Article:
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Sales of playing fields go on apace

The Government is coming under increasing pressure from sports organisations to uphold its pledge to save the country's playing fields from destruction.

Campaigners calling for action claim that as many as five playing fields every week are being put at risk by hard-pressed schools and local authorities seeking to raise cash.

John Major and his sports minister Iain Sproat have repeatedly urged planners to conserve sports fields. When the Prime Minister launched his sports policy document, "Sport - Raising the Game", in 1994, he said: "We will ensure that by the end of the decade every school will have access to green-field sports facilities."

Around 5,000 playing fields had already been lost, largely as a result of the 1981 Department for Education's Regulation 909, which gives local authorities the right to sell school land that is surplus to requirements.

This week, the Central Council of Physical Recreation and the National Playing Fields Association stepped up their demand for a repeal of this regulation, which has just been reissued.

The CCPR's register of threatened playing fields, established in 1985, now stands at 2,000, and the NPFA says it knows, on average, of five new threats a week. The Register of Recreational Land, produced by the Sports Council and Coopers and Lybrand in 1993 at a cost of Pounds 700,000, was found to be incomplete by the Ordnance Survey. It has yet to be updated.

The two organisations are also unhappy with the remit of the Sports Council, which was appointed as statutory consultee last summer in the wake of the Prime Minister's 1994 sports initative. All local authority planning departments have to consult the council every time a playing field is the subject of a planning application.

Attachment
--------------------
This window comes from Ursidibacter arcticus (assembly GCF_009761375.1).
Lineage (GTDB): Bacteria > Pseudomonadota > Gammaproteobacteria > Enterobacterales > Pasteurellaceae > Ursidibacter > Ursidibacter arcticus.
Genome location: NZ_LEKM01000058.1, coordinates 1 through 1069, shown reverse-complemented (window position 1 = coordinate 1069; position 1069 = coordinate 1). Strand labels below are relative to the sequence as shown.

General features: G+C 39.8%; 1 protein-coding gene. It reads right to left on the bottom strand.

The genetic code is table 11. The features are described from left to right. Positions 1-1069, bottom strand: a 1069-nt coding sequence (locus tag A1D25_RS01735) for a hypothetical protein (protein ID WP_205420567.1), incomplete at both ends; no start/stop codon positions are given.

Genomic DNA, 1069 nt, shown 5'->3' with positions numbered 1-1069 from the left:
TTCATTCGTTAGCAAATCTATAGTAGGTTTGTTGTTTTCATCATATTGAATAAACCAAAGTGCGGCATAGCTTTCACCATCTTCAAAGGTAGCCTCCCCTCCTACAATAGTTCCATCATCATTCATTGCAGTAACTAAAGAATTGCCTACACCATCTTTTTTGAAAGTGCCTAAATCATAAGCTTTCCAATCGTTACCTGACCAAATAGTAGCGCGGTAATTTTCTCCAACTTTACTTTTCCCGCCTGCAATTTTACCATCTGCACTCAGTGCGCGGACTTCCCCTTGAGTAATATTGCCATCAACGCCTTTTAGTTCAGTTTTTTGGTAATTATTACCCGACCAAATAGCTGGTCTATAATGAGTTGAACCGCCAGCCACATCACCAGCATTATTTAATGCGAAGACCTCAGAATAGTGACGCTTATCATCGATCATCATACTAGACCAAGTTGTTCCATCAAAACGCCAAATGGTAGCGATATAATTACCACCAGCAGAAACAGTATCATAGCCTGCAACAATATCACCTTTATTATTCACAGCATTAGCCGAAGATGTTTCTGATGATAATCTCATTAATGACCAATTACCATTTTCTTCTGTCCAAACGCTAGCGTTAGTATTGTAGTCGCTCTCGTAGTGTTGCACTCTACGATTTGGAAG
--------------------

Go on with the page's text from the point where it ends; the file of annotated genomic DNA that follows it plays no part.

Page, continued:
But the CCPR and the NPFA claim that the Sports Council has abandoned the Playing Pitch Strategy which was devised and agreed by all three bodies in 1991. The strategy aimed to make any loss of land subject to more stringent safeguards, promoted participation in sport, recognised that pitches could be used for informal recreation, conservation, education and that they contributed to the quality of life.

The CCPR wants the Sports Council to oppose the sale of grounds where a local authority has no such strategy or at least make the LEA adhere to the NPFA's benchmark of a minimum of six acres' recreational land per 1,000 population.

Nigel Hook, head of technical services at the CCPR, argued that Regulation 909 ran contrary to current trends in physical education and projected population increases. The national curriculum PE demanded more time for team games, but at least a third of school playing fields were of such poor quality that schools were unable to meet the DFEE's requirement of seven hours' sustainable use a week.

The two organisations are calling for talks with the Sports Council and the sports minister.

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